0
    #142754

    Pedro Vargas
    Participant

    Is it correct to state:
    The sum of (n) all Cycle Times equals to Total Lead Time ?
    Are the non-value added activities included as well as the NVA but necessary?
    please help clarify this question.  Thx

    0
    #173779

    NEERAJ SHARMA
    Participant

    difference between lead time & throughput time

    0
    #173785

    Michael Mead
    Participant

    Hello.  Is that a question or were you starting to write an answer?
    The best definitions given above are from DANG Dinh Cung. Please check it.

    0
    #174576

    Dhanasekar K
    Participant

    thanks for nice information

    0
    #175323

    Surendran
    Member

    Dear sir,
    What diffrence between six sigma Vs lean six sigma
    By,
    A.Surendran

    0
    #175325

    Plastic
    Participant

    4 letters….
    Has to be harder questions here somewhere…

    0
    #175328

    keyes
    Participant

    Very pithy reply……
    Try this folks………
    Lean eliminates waste/time and increases velocity.
    Six Sigma reduces variability in all processes.
    USe of both simultaneously is very powerful.
    Enjoy.

    0
    #175329

    Robert S
    Member

    Oh…and here I thought LSS was SS without the fluff.

    0
    #175338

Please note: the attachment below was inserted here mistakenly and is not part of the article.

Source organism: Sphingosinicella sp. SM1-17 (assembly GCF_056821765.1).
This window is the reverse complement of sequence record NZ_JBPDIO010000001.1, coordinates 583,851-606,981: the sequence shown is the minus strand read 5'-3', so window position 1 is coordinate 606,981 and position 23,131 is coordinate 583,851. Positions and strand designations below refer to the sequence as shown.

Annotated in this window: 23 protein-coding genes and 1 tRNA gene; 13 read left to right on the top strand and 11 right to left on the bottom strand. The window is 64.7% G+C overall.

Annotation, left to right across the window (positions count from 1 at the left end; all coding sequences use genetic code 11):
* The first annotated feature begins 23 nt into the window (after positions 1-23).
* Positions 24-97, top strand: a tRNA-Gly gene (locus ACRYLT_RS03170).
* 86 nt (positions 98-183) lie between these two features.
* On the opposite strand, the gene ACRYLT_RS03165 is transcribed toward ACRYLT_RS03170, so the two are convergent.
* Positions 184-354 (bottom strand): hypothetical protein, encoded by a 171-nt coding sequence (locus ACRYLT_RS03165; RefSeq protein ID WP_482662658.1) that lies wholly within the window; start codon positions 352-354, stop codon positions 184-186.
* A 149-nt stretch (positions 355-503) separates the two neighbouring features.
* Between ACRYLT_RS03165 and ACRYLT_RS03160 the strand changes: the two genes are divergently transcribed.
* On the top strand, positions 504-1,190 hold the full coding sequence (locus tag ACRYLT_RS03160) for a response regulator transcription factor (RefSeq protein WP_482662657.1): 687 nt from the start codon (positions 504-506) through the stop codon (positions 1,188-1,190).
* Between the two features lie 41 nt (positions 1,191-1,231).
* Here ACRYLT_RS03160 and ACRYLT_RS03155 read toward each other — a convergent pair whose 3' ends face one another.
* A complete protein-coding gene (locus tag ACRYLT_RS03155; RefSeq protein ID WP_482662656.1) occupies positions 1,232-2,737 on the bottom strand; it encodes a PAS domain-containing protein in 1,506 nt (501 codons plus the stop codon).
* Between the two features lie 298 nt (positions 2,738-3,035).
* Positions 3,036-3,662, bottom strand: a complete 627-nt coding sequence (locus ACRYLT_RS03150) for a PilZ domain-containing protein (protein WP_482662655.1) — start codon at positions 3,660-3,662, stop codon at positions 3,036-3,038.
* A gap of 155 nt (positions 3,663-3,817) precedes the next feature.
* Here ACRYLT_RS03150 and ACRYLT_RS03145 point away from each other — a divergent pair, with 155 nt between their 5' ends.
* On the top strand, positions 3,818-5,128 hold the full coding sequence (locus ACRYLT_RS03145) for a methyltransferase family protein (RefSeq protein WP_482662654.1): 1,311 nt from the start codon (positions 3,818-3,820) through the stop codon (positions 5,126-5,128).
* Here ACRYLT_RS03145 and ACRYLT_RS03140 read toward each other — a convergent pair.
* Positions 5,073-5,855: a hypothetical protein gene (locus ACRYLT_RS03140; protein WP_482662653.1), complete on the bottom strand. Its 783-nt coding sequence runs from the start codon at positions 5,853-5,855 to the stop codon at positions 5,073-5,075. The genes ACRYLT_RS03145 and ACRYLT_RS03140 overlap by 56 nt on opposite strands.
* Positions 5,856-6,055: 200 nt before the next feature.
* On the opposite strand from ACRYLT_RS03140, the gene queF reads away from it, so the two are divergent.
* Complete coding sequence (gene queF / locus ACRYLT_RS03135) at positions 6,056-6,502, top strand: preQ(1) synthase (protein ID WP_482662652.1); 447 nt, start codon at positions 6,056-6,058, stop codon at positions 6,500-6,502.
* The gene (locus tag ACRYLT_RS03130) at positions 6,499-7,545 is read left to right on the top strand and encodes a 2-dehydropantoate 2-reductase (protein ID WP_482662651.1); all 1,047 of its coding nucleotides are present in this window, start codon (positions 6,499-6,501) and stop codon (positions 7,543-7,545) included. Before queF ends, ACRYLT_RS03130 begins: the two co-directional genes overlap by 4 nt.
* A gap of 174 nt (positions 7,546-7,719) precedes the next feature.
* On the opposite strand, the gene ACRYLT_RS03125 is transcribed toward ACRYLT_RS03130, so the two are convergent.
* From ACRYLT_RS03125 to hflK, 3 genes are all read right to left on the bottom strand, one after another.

Mike Carnell
    Participant

    Greg,
    Two issues with your response.
    Lean reduces waste for the most part. I have never seen waste completely eliminated. Probably picking nits on that one.
    “Six Sigma reduces variability in all processes.” We will skip the symantics around “all” processes. Six Sigma was originally billed as a “breakthrough” methodology. If you go to the definitions established by Juran in 1964 “Managerial Breakthrough” he distinguishes between breakthrough and control. Control is by definition a “lack of change” i.e. something that you can monitor and adjust on a control chart – maintaining status quo. Breakthrough on the other hand is dynamic change. More of an optimization type philosophy very much in line with Taguchi and the idea of operationg to a target. Of course there is the maintenance of the target once it is understood and that becomes a control issue.